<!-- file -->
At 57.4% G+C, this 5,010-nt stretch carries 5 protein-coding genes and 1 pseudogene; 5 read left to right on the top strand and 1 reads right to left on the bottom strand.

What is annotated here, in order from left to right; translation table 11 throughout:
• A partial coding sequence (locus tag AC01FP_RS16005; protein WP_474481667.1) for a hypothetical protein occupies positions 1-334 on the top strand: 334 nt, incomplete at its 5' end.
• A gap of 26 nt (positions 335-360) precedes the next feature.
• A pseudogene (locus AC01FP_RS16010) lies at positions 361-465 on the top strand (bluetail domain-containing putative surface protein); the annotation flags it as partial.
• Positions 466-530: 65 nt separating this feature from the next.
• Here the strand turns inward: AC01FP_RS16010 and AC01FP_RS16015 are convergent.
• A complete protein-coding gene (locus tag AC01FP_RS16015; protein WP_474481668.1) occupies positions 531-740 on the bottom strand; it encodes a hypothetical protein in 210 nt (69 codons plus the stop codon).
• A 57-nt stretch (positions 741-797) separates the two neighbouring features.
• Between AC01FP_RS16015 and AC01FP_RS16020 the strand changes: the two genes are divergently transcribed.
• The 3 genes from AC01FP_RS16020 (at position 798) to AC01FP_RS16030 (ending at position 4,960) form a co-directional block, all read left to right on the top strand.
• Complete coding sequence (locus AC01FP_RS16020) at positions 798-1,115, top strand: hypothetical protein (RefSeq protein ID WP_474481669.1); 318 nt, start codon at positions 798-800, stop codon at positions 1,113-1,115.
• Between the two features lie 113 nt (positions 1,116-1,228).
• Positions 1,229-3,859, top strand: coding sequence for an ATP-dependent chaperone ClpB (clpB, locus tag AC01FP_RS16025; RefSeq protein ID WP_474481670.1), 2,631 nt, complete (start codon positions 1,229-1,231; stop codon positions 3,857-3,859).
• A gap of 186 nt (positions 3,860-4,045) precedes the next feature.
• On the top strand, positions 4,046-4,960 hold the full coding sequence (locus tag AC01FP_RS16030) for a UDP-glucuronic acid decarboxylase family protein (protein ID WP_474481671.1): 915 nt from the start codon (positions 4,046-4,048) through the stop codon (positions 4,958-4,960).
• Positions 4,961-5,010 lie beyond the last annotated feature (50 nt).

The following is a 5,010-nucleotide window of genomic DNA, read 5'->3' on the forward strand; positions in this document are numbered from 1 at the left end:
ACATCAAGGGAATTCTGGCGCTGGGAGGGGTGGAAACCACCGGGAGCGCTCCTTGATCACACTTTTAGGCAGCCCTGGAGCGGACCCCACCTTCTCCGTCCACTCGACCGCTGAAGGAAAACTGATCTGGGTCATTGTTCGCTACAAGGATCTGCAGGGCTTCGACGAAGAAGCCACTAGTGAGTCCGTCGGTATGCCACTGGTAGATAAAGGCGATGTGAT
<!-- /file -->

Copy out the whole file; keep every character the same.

At 57.4% G+C, this 5,010-nt stretch carries 5 protein-coding genes and 1 pseudogene; 5 read left to right on the top strand and 1 reads right to left on the bottom strand.

What is annotated here, in order from left to right; translation table 11 throughout:
• A partial coding sequence (locus tag AC01FP_RS16005; protein WP_474481667.1) for a hypothetical protein occupies positions 1-334 on the top strand: 334 nt, incomplete at its 5' end.
• A gap of 26 nt (positions 335-360) precedes the next feature.
• A pseudogene (locus AC01FP_RS16010) lies at positions 361-465 on the top strand (bluetail domain-containing putative surface protein); the annotation flags it as partial.
• Positions 466-530: 65 nt separating this feature from the next.
• Here the strand turns inward: AC01FP_RS16010 and AC01FP_RS16015 are convergent.
• A complete protein-coding gene (locus tag AC01FP_RS16015; protein WP_474481668.1) occupies positions 531-740 on the bottom strand; it encodes a hypothetical protein in 210 nt (69 codons plus the stop codon).
• A 57-nt stretch (positions 741-797) separates the two neighbouring features.
• Between AC01FP_RS16015 and AC01FP_RS16020 the strand changes: the two genes are divergently transcribed.
• The 3 genes from AC01FP_RS16020 (at position 798) to AC01FP_RS16030 (ending at position 4,960) form a co-directional block, all read left to right on the top strand.
• Complete coding sequence (locus AC01FP_RS16020) at positions 798-1,115, top strand: hypothetical protein (RefSeq protein ID WP_474481669.1); 318 nt, start codon at positions 798-800, stop codon at positions 1,113-1,115.
• Between the two features lie 113 nt (positions 1,116-1,228).
• Positions 1,229-3,859, top strand: coding sequence for an ATP-dependent chaperone ClpB (clpB, locus tag AC01FP_RS16025; RefSeq protein ID WP_474481670.1), 2,631 nt, complete (start codon positions 1,229-1,231; stop codon positions 3,857-3,859).
• A gap of 186 nt (positions 3,860-4,045) precedes the next feature.
• On the top strand, positions 4,046-4,960 hold the full coding sequence (locus tag AC01FP_RS16030) for a UDP-glucuronic acid decarboxylase family protein (protein ID WP_474481671.1): 915 nt from the start codon (positions 4,046-4,048) through the stop codon (positions 4,958-4,960).
• Positions 4,961-5,010 lie beyond the last annotated feature (50 nt).

The following is a 5,010-nucleotide window of genomic DNA, read 5'->3' on the forward strand; positions in this document are numbered from 1 at the left end:
ACATCAAGGGAATTCTGGCGCTGGGAGGGGTGGAAACCACCGGGAGCGCTCCTTGATCACACTTTTAGGCAGCCCTGGAGCGGACCCCACCTTCTCCGTCCACTCGACCGCTGAAGGAAAACTGATCTGGGTCATTGTTCGCTACAAGGATCTGCAGGGCTTCGACGAAGAAGCCACTAGTGAGTCCGTCGGTATGCCACTGGTAGATAAAGGCGATGTGAT